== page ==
the Italian government to FrancisR
W. Kelsey in recognition of hist
scholarly work at Pompeii.
The University of Glasgow com-
memorated its 500th anniversaryt
in 1951 by having a coin picturing
its founder, Pope Nicolas V. whicht
is included in the exhibit.t
Also on display is a silver sou-t
venir medal from the Universityt
of East Manila, and one from the
University of Paris.
1*

Shuttle
Tickets are still available for
the "Willow Hoppers," special
airline buses which will take air
passengers to Willow Run Air-
port
The buses will leave the Un-
ion tomorrow at 10:45 a.m.,
12:05 p.m. and hourly from 1:15
p.m. to 4:15 p.m. Coming into
Ann Arbor on Jan. 3 they will
leave Willow Run every half
'hour from 5:15 p.m., to 12:15
a.m.
Priced at $1 one way and
$1.50 round trip, tickets can be
bought from 1 to 5 p.m. today
at Window 7 in the Adminis-
tration Bldg.

TV To Show
'Alexander'
"Alexander Africander," a child-
ren's sketch, will close the year's
schedule of University television
features on WPAG-TV at 7:30
p.m. tomorrow.
Presented once before this se-
mester, "Alexander Africander"
was written by Ruth Mohr, a for-
mer graduate student here.
Also on the program will be
"Mr. Mistletoe," a new Christmas
story narrated by Mary Jane Gar-
butt, Grad.
University programs on the sta-
tion will resume on Feb. 1.

Greeks

Give

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i'll
STAILOIRs F URNISH ERS ~
BRITISH 1AfPOR TS
~~19 SSUT UNVERSTY AENU
VVm m m m m m m w

Pat
Fraternities,.
Open Houses
To ChildrenE
Thirty-eight fraternities were
stormed last Saturday afternoon
by 1,954 Ann Arbor elementary
school children from kindergarten
to the sixth grade at the annual
Interfraternity Christmas Party.
For the fraternity men and their
sorority aides, the supervision of
a planned program of entertain-.
ment proved to be a task in group
dynamics as the youngsters quick-
ly took control of the Greek man-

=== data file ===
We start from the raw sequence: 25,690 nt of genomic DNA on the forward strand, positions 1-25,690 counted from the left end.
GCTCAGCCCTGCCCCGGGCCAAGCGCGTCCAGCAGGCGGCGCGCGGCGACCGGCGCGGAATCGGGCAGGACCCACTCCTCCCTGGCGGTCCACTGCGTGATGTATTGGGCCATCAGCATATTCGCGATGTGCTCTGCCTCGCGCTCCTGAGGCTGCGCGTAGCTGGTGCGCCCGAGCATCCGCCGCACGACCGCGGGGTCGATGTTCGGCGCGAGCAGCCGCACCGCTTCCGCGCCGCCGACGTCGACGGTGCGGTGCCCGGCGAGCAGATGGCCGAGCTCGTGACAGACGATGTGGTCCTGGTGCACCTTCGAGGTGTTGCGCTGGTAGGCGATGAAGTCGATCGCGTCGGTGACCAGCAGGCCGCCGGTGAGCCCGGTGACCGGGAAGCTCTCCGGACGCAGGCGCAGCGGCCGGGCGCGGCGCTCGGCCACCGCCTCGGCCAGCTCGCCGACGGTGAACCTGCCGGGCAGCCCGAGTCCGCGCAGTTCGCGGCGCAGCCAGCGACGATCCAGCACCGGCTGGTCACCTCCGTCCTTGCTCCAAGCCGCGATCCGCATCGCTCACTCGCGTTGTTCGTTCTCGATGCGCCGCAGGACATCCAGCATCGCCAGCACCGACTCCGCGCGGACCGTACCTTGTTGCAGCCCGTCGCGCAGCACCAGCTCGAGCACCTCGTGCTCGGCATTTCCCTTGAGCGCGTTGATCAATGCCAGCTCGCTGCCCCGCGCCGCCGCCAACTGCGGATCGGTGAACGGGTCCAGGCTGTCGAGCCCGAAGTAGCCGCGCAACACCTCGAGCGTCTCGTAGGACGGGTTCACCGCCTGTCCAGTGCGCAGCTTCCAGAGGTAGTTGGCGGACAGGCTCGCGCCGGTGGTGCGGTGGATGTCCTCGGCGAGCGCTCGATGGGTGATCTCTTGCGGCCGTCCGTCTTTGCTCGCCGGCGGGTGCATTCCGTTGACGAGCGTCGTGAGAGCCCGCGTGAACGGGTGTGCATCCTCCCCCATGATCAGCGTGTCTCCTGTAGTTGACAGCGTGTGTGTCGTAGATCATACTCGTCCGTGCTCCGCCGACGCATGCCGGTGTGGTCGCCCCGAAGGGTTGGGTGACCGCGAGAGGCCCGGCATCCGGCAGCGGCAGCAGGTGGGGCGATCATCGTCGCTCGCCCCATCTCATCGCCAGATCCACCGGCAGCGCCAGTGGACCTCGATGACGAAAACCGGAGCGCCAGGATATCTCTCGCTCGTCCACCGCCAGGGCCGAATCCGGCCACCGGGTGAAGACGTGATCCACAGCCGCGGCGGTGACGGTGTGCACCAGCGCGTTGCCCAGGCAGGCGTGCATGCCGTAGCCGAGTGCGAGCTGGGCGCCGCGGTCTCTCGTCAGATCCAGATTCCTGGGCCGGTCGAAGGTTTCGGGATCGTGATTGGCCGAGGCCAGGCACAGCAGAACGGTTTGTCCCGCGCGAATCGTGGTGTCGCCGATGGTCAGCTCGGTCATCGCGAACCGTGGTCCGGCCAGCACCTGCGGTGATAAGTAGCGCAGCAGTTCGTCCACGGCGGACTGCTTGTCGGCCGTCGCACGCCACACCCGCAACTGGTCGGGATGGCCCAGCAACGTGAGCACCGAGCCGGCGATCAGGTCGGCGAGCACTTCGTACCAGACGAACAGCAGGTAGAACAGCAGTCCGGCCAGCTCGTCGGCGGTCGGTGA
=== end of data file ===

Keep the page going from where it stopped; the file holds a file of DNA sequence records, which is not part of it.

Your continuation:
sions.
THE CHILDREN would have
been envied by the about-to-be-
initiated pledges, as they usurped
their gracious hosts' authority by
scurrying up and down stairs, wan-
dering in and out rooms, scruti-
scui-izing trophies and other objects
inthat raised their curiosity and
climbing tables and chairs to gain
a better view of the afternoon
activities.
However, out of all this seem-
ing chaos came an afternoon
long to be remembered by both
the youngsters and their hosts,
as they united to Play games,
sing traditional carols, consume
refreshments and distribute
gifts.
Highlight of each party was
the arrival of one of the five fra-
ternity Santa Clauses who cir-
culated among the houses passing
out small toys and bubble gum.
His entrance, though marked by
the inevitable tugging of his
beard, was enthusiastically re-
ceived by the young ones who rad-
iated good cheer and produced
many suggestions of "what I want
for Christmas."
* * *
PROBABLY the best demon-
stration of the noise-making abil-
ity of the children occurred when
a barrage of balloons was let loose
at each party, quickly followed by
cheers and a volley of blasts from
the bursting balloons.
Not to be outdone by the fra-
ternities, the men of West
Quad's Adams House entertain-
ed 31 children from the Sarah
Fisher Home in Farmington
Saturday.
In addition to watching movies,
trimming the tree from the shoul-
ders of their' foster fathers, sing-
ing carols, eating and claiming
gifts, the visitors toured the boys'
rooms and got a preview-look of
the "Holly Hop" decorations. Sev-
eral of the more sports-minded;
youngsters concluded the after-
noon by joining their older hosts
in a court football game.

r

HOPALONG CASSIDY'S APPEAL REACHES YOUNG AND OLD ALIKE

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*

Nothing like it to fill your
house with The Holiday Spirit...
"Christmas with

Arthur

C O D F R E Y ;...:":::_;:: "ym . ". ,
Sfavorlies on new st-se||in
C O LU M B I A R E C 0 R DA
Hear Arthur, Janette Davis, Haleloke, Rosa and Archie Bleyer and his Or-
_ Marion Marlowe, Frank Parker, the chestra in a complete selection of best
*Mariners, Lu Ann Simms, Julius La loved carols and Christmas songs :
White Christmas All on One
The First Nowell
" O Holy Night ColLYurnbia1
a itrnderlnd NL
" wa n Anger af Lp" Record
Jingle Bells
. Here Comes Santa Claus also on
~~ Am~Te ria s fv rieSooew bstsgn
MeleC rhi sSon Extended
Rudolph,The Red-Nosed Reindeer APR E4R D
SilHearArthu,HolaNttDvsHaeo, RsandAce Blay4dhinO d
Adeste Fideles F P ,e n p ls
Deck the Halls With Balls of Holly
It Came Upon The Midnight Clear Pick up yours now-
JOigleT thelee surprise7yu
Hark! The Herald Angels Sing tonight
Deck the $95 78.RPM
" SatCaup son' TidnihCla
*"Columbia , 1 Reg. U. S. Pat. Off. Marcos Registrada
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1

SPEED WITH SPUDS FRATERNITY PARTIES WERE NEVER LIKE THIS!

'I?
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I

* DAILY
PHOTO
FEATURE
Story by
DICK TRACKLER
and
DAl II1 A(')Aq

Chicago College of
OPTOMETRY
(Fully Accredited)
An outstanding college serving
a splendid profession.
Doctor of Optometry degree in
three years for students enter-
ing with sixty or more semester
credits in specified Liberal Arts

I!